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Create Resiliency Blog

Two adult coaches with kids basketball team

To begin, I want to explore the meaning of coach.  A coach could be a wonderfully supportive and inspiring mentor who offers the gift of guidance along your path of development. Conversely, a coach could be someone with a position of power over you, who intimidates and influences your decisions with their own interests in mind.  

man at prow of boat

It’s a common theme throughout folk tales and hit movies – one person (or a few) sacrifice everything to save the day, to rescue others.

Child climbing tree

Words, as we speak them, can mean different things to different people based in our past experiences. What we say, how we say it, our intentions behind it - all the “unspoken/nonverbal” influence that affects our communication - wow, this can be tricky! 

Man with bionoculars

One of the first steps in making the shift from the Dreaded Drama Triangle (DDT) to The Empowerment Dynamic (TED) is simply bringing an awareness to your interactions. Once you become aware you can begin to identify the triangle and different roles. Start to look for patterns.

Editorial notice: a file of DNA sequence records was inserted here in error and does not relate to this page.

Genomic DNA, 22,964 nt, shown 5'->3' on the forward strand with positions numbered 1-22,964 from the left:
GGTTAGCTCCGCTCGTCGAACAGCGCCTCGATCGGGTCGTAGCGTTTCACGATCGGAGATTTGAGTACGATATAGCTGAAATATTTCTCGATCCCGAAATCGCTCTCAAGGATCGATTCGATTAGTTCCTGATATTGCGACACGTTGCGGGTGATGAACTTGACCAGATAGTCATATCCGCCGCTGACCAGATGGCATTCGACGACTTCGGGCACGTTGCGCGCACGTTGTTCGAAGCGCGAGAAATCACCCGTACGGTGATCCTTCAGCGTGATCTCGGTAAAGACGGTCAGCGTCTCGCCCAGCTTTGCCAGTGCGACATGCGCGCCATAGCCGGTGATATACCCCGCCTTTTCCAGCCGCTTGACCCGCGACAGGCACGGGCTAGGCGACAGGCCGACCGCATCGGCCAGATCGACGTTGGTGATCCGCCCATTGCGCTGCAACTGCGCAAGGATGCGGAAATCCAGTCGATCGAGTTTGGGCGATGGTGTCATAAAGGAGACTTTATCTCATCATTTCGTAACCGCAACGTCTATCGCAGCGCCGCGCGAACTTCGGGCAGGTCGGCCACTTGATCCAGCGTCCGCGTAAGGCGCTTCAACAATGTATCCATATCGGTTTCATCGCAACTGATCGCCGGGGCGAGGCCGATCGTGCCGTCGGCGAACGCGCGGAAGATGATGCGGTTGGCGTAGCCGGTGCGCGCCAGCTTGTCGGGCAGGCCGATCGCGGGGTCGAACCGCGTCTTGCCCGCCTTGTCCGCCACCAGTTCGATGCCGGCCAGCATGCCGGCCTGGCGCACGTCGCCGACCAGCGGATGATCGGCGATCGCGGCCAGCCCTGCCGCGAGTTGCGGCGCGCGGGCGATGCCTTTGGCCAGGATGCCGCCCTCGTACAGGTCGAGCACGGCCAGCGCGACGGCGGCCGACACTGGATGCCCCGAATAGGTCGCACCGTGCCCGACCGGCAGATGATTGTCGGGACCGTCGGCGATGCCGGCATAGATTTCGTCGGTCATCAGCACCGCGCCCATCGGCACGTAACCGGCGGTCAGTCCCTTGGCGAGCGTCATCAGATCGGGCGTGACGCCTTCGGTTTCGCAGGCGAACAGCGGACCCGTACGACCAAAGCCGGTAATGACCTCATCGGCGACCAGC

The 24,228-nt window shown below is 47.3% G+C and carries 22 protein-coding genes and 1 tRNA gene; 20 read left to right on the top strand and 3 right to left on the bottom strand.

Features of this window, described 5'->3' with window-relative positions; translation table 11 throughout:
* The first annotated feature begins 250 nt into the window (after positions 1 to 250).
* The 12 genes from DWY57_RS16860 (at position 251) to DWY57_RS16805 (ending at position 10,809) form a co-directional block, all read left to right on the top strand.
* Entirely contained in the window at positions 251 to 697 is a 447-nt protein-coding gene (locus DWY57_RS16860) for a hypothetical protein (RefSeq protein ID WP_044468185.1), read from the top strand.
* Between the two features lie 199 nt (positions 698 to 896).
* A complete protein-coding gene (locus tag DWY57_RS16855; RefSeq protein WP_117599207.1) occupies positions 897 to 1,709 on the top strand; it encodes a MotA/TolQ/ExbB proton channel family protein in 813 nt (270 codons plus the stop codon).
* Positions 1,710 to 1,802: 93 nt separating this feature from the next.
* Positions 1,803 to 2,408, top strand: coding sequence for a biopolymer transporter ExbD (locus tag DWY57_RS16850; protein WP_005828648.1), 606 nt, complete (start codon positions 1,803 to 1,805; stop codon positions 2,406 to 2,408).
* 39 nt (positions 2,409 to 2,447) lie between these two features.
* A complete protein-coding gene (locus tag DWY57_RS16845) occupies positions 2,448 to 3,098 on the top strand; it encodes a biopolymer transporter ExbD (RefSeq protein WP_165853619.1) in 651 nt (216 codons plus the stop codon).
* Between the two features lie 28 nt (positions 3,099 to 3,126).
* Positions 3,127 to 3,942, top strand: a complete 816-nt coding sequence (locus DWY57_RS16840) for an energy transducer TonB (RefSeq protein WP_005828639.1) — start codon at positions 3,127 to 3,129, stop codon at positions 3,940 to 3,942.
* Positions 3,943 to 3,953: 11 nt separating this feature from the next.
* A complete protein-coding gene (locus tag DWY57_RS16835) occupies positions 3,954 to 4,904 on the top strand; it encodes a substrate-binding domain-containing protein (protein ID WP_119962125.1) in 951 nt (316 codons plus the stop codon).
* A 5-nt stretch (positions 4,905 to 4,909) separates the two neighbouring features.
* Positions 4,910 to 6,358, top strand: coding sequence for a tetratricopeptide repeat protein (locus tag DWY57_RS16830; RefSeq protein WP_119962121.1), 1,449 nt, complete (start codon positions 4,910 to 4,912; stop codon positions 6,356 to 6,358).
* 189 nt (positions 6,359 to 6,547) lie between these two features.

Stick man on hamster wheel

For many of us, the Dreaded Drama Triangle (DDT) is all too familiar.  It can be enlightening to learn about but at the same time frustrating to try and shift to The Empowerment Dynamic (TED).  

Backpacker overlooking a valley at sunset

The minute I learned about The Drama Triangle, first described by Stephen Karman, MD, I could see it everywhere in my life. I can confidently say I’ve played every role, though I never really enjoyed the part. 

Hurd and ORourke in car

Two congressmen from Texas, one a Democrat the other a Republican, got into a car in the early morning hours of March 15, 2017 to begin a 1,600-mile road-trip to Washington, D.C.  Their deadline – a House floor vote, 6pm Wednesday evening.  In true modern day fashion, they decided to share the experience via social media, livestreaming their adventure on Facebook. 

kids at school lunch tables

Children are constantly encouraged to make new friends, try new activities, and take in new information. But often, something happens as people age.  Cliques develop and can be found in schools, workplaces, places of spiritual practice, and on and on.

A few weeks back, a participant in a conference call about trauma-informed communities asked me an interesting question: “If I were to come to Tarpon Springs, would I notice anything different about it? Would I be able to tell that it’s trauma-informed and that Peace4Tarpon had an impact?”

This morning I found myself in need of my safety plan.  From the outside, the situation probably didn’t seem like a trigger to the kind staff member who was helping me, but to me it was very stressful.

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